Trade, Foreign Investment and Myanmar's Economic Development during the Transition to an Open Economy
Throughout the 1990s and up to 2005, the adoption of an open-door policy substantially increased the volume of Myanmar’s external trade. Imports grew more rapidly than exports in the 1990s owing to the release of pent-up consumer demand during the transition to a market economy. Accordingly, trade deficits expanded. Confronted by a shortage of foreign currency, the government after the late 1990s resorted to rigid controls over the private sector’s trade activities. Despite this tightening of policy, Myanmar’s external sector has improved since 2000 largely because of the emergence of new export commodities, namely garments and natural gas. Foreign direct investments in Myanmar significantly contributed to the exploration and development of new gas fields. As trade volume grew, Myanmar strengthened its trade relations with neighboring countries such as China, Thailand and India. Although the development of external trade and foreign investment inflows exerted a considerable impact on the Myanmar economy, the external sector has not yet begun to function as a vigorous engine for broad-based and sustainable development.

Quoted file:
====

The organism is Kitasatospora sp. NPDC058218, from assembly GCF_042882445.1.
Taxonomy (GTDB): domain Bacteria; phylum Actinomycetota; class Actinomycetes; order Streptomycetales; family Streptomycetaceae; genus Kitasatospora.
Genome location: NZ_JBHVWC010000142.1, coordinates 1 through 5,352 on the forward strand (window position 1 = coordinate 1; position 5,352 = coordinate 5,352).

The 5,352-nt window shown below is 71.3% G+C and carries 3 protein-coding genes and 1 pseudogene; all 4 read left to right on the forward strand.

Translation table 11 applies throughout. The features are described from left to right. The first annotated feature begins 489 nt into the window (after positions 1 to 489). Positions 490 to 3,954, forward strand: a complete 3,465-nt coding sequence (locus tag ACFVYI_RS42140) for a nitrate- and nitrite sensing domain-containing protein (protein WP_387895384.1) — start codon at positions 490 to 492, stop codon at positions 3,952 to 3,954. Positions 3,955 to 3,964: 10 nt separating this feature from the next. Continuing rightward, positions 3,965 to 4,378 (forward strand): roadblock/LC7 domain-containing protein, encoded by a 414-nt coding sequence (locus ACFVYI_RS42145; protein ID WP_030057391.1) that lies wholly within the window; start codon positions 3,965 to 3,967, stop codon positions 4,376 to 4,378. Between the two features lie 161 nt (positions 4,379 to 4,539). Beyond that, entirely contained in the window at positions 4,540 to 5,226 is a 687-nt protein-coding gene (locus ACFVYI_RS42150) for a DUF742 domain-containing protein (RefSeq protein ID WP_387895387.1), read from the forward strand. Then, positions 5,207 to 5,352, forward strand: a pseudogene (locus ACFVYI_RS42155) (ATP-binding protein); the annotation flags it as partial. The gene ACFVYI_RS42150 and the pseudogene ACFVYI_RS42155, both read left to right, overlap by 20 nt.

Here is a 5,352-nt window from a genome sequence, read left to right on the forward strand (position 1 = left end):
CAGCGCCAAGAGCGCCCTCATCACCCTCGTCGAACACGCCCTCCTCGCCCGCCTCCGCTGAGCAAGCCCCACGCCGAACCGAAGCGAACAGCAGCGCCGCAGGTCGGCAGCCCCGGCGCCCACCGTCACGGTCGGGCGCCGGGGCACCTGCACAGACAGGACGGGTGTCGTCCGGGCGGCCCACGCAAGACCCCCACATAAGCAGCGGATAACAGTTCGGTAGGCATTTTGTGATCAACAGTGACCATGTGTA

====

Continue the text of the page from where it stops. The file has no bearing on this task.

Keywords: Myanmar (Burma), international trade, cross-border trade, foreign direct investment, economic development, development cooperation
JEL classification: F14, F21, P28
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